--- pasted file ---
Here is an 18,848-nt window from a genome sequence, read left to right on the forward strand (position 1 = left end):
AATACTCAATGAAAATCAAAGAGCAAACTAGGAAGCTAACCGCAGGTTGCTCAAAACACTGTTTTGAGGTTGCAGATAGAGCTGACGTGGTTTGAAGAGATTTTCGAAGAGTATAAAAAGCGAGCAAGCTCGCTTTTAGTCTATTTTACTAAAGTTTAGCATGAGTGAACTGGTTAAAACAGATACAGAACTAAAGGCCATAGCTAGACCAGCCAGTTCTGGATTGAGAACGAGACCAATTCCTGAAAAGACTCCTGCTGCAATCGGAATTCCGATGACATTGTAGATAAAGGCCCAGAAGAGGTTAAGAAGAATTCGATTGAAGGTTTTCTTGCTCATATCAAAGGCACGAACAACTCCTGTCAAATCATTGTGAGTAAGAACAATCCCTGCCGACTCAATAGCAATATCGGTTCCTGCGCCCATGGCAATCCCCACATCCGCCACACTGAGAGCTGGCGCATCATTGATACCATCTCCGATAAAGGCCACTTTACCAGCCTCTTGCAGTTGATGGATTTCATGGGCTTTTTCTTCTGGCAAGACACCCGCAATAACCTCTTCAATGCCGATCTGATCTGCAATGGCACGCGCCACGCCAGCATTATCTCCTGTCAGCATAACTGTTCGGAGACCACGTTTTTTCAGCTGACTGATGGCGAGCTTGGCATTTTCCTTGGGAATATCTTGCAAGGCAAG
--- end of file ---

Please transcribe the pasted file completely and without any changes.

Here is an 18,848-nt window from a genome sequence, read left to right on the forward strand (position 1 = left end):
AATACTCAATGAAAATCAAAGAGCAAACTAGGAAGCTAACCGCAGGTTGCTCAAAACACTGTTTTGAGGTTGCAGATAGAGCTGACGTGGTTTGAAGAGATTTTCGAAGAGTATAAAAAGCGAGCAAGCTCGCTTTTAGTCTATTTTACTAAAGTTTAGCATGAGTGAACTGGTTAAAACAGATACAGAACTAAAGGCCATAGCTAGACCAGCCAGTTCTGGATTGAGAACGAGACCAATTCCTGAAAAGACTCCTGCTGCAATCGGAATTCCGATGACATTGTAGATAAAGGCCCAGAAGAGGTTAAGAAGAATTCGATTGAAGGTTTTCTTGCTCATATCAAAGGCACGAACAACTCCTGTCAAATCATTGTGAGTAAGAACAATCCCTGCCGACTCAATAGCAATATCGGTTCCTGCGCCCATGGCAATCCCCACATCCGCCACACTGAGAGCTGGCGCATCATTGATACCATCTCCGATAAAGGCCACTTTACCAGCCTCTTGCAGTTGATGGATTTCATGGGCTTTTTCTTCTGGCAAGACACCCGCAATAACCTCTTCAATGCCGATCTGATCTGCAATGGCACGCGCCACGCCAGCATTATCTCCTGTCAGCATAACTGTTCGGAGACCACGTTTTTTCAGCTGACTGATGGCGAGCTTGGCATTTTCCTTGGGAATATCTTGCAAGGCAAG